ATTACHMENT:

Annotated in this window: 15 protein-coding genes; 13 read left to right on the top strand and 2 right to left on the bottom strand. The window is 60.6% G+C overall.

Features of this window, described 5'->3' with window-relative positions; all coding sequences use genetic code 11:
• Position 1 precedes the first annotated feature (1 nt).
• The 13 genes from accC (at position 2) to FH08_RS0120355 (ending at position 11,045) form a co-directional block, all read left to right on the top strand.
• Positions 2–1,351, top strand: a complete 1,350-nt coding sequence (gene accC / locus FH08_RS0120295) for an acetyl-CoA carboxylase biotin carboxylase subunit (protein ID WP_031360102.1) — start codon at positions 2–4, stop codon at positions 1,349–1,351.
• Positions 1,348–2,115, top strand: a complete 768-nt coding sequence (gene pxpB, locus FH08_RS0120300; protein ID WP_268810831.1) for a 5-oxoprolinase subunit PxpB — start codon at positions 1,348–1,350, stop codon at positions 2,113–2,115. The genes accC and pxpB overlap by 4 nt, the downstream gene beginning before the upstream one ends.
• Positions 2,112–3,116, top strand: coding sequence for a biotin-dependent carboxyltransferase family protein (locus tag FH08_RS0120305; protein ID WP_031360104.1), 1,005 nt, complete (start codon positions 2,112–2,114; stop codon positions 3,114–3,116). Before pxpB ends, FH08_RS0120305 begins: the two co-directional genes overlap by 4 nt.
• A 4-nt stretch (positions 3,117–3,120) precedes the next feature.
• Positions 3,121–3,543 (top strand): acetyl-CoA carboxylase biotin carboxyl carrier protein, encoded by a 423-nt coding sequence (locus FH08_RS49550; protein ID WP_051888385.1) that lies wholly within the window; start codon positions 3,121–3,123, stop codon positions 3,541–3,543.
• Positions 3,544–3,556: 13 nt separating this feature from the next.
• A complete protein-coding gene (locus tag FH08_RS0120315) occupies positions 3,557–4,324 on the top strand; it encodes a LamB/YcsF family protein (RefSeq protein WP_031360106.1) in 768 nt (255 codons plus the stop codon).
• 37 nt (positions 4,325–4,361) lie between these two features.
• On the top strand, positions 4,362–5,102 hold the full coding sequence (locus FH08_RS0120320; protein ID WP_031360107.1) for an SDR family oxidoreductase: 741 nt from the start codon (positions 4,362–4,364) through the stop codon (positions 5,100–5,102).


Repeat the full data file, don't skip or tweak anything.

Annotated in this window: 15 protein-coding genes; 13 read left to right on the top strand and 2 right to left on the bottom strand. The window is 60.6% G+C overall.

Features of this window, described 5'->3' with window-relative positions; all coding sequences use genetic code 11:
• Position 1 precedes the first annotated feature (1 nt).
• The 13 genes from accC (at position 2) to FH08_RS0120355 (ending at position 11,045) form a co-directional block, all read left to right on the top strand.
• Positions 2–1,351, top strand: a complete 1,350-nt coding sequence (gene accC / locus FH08_RS0120295) for an acetyl-CoA carboxylase biotin carboxylase subunit (protein ID WP_031360102.1) — start codon at positions 2–4, stop codon at positions 1,349–1,351.
• Positions 1,348–2,115, top strand: a complete 768-nt coding sequence (gene pxpB, locus FH08_RS0120300; protein ID WP_268810831.1) for a 5-oxoprolinase subunit PxpB — start codon at positions 1,348–1,350, stop codon at positions 2,113–2,115. The genes accC and pxpB overlap by 4 nt, the downstream gene beginning before the upstream one ends.
• Positions 2,112–3,116, top strand: coding sequence for a biotin-dependent carboxyltransferase family protein (locus tag FH08_RS0120305; protein ID WP_031360104.1), 1,005 nt, complete (start codon positions 2,112–2,114; stop codon positions 3,114–3,116). Before pxpB ends, FH08_RS0120305 begins: the two co-directional genes overlap by 4 nt.
• A 4-nt stretch (positions 3,117–3,120) precedes the next feature.
• Positions 3,121–3,543 (top strand): acetyl-CoA carboxylase biotin carboxyl carrier protein, encoded by a 423-nt coding sequence (locus FH08_RS49550; protein ID WP_051888385.1) that lies wholly within the window; start codon positions 3,121–3,123, stop codon positions 3,541–3,543.
• Positions 3,544–3,556: 13 nt separating this feature from the next.
• A complete protein-coding gene (locus tag FH08_RS0120315) occupies positions 3,557–4,324 on the top strand; it encodes a LamB/YcsF family protein (RefSeq protein WP_031360106.1) in 768 nt (255 codons plus the stop codon).
• 37 nt (positions 4,325–4,361) lie between these two features.
• On the top strand, positions 4,362–5,102 hold the full coding sequence (locus FH08_RS0120320; protein ID WP_031360107.1) for an SDR family oxidoreductase: 741 nt from the start codon (positions 4,362–4,364) through the stop codon (positions 5,100–5,102).